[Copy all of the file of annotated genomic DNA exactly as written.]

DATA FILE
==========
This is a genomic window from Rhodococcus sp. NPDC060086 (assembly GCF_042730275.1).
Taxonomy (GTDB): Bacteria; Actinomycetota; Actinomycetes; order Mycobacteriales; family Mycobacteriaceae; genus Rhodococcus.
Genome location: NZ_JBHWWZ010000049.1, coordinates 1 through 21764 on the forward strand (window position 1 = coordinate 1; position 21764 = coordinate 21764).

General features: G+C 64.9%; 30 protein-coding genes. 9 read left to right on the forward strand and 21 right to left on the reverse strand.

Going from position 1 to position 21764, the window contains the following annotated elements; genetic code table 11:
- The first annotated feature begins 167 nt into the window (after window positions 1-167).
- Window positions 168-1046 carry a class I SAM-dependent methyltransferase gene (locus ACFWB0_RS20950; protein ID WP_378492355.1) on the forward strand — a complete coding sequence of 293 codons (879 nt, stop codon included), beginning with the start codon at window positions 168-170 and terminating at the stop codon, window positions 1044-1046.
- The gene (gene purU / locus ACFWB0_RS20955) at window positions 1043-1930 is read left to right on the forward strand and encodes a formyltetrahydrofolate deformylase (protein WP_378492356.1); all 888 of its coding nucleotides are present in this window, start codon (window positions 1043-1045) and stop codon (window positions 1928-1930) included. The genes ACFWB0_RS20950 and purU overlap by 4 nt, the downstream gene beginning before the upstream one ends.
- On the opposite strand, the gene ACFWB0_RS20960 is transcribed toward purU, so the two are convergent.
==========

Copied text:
This is a genomic window from Rhodococcus sp. NPDC060086 (assembly GCF_042730275.1).
Taxonomy (GTDB): Bacteria; Actinomycetota; Actinomycetes; order Mycobacteriales; family Mycobacteriaceae; genus Rhodococcus.
Genome location: NZ_JBHWWZ010000049.1, coordinates 1 through 21764 on the forward strand (window position 1 = coordinate 1; position 21764 = coordinate 21764).

General features: G+C 64.9%; 30 protein-coding genes. 9 read left to right on the forward strand and 21 right to left on the reverse strand.

Going from position 1 to position 21764, the window contains the following annotated elements; genetic code table 11:
- The first annotated feature begins 167 nt into the window (after window positions 1-167).
- Window positions 168-1046 carry a class I SAM-dependent methyltransferase gene (locus ACFWB0_RS20950; protein ID WP_378492355.1) on the forward strand — a complete coding sequence of 293 codons (879 nt, stop codon included), beginning with the start codon at window positions 168-170 and terminating at the stop codon, window positions 1044-1046.
- The gene (gene purU / locus ACFWB0_RS20955) at window positions 1043-1930 is read left to right on the forward strand and encodes a formyltetrahydrofolate deformylase (protein WP_378492356.1); all 888 of its coding nucleotides are present in this window, start codon (window positions 1043-1045) and stop codon (window positions 1928-1930) included. The genes ACFWB0_RS20950 and purU overlap by 4 nt, the downstream gene beginning before the upstream one ends.
- On the opposite strand, the gene ACFWB0_RS20960 is transcribed toward purU, so the two are convergent.